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Posts Tagged ‘Calgary’

Yahoo!

The Calgary Stampede begins tomorrow. For the next ten days, it’s chuckwagon racing, calf roping, bull riding and steer wrestling. Not to mention music, agriculture and a parade. Yes, it’s the Greatest Outdoor Show on Earth.

They say Calgary’s culture resembles Houston. Both are known for oil and rodeos. Every July Calgarians get totally into it. Office casual makes way for wide-brimmed hats, belt buckles and boots. The Stampede also features free pancake breakfasts throughout the city, and Wycliffe gets in on the action with its own breakfast for the neighbors.

Two memories come to mind from my last visit to the Stampede. One-month-old Aidan loved to look up. We would hold him, all swaddled up, and he’d stare at the sky. When we introduced him to the Stampede, we looked for a shady spot. It didn’t matter. Imagine how bad we felt when we brought him home and realized he had his first sunburn.

Second is an image on the front page of the paper of a bullrider wearing a helmet, with a bull’s horn inside the helmet, the photographer catching the split second before the bull ripped the helmet free. It caught my attention because it featured the brother of a friend of mine, a bullrider who went on from the Stampede to go pro with the PBR. Anytime a bullrider wears a helmet, you know they’ve been gored before. It’s a mark of respect over bravado. Remarkably, this time the horn never touched his face.

Oh, and if this Stampede wasn’t big enough, Will and Kate will be there to kick it off.

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Ah, Calgary

In the nine years since we left Calgary, the city has changed. As an oil-based economy, its population has grown significantly, and its housing market has remained fairly healthy – in stark contrast to Orlando. It has moved into Canada’s top 5 cities in size, in cost of living and in influence. While most of the continent is slowly trying to pull itself out of economic stagnation, a recent headline in the Calgary Herald explored whether Calgary’s boom is back.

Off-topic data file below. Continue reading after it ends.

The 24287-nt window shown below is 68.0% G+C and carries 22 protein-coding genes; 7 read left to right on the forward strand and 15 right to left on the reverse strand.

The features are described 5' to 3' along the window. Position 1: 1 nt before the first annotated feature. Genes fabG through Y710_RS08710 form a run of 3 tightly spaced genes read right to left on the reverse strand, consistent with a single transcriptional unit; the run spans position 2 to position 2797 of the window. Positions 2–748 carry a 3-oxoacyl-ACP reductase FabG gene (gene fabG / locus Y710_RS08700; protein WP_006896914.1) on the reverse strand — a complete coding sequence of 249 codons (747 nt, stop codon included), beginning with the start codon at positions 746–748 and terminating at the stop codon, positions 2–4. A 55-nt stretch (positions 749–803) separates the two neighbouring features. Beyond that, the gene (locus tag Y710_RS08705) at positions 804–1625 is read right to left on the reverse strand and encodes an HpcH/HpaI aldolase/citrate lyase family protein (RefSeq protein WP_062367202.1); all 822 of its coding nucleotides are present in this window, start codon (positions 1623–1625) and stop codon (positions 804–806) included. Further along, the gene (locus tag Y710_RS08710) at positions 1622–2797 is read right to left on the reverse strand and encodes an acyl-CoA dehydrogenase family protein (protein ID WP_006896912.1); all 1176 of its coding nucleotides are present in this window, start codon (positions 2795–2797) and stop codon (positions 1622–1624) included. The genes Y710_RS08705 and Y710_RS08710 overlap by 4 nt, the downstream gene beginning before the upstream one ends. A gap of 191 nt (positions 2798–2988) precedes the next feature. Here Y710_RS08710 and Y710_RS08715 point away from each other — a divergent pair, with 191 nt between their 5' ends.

It’s a very multicultural city with people who love the outdoors. It has miles of bike paths, and easy access to the Rocky Mountains that line the horizon. We hope to take advantage of both.

Of course, there’s also a downside. Our blood has thinned quite a bit since we experienced the intense and lengthy winters. There are a lot of similarities between Calgarians in winter and Floridians in summer: they stay indoors during the worst of the day, and move from interiors to interiors. In fact, downtown Calgary features an antfarm-inspired maze of enclosed walkways above street level so you can work, eat and shop without ever going outside.

For us, it’s exciting to go back. We received a warm welcome from the staff at Wycliffe Canada, as well as from the church we used to attend, so it feels a bit like we’re returning home. We left a part of our heart there, and it’s time to get it back.

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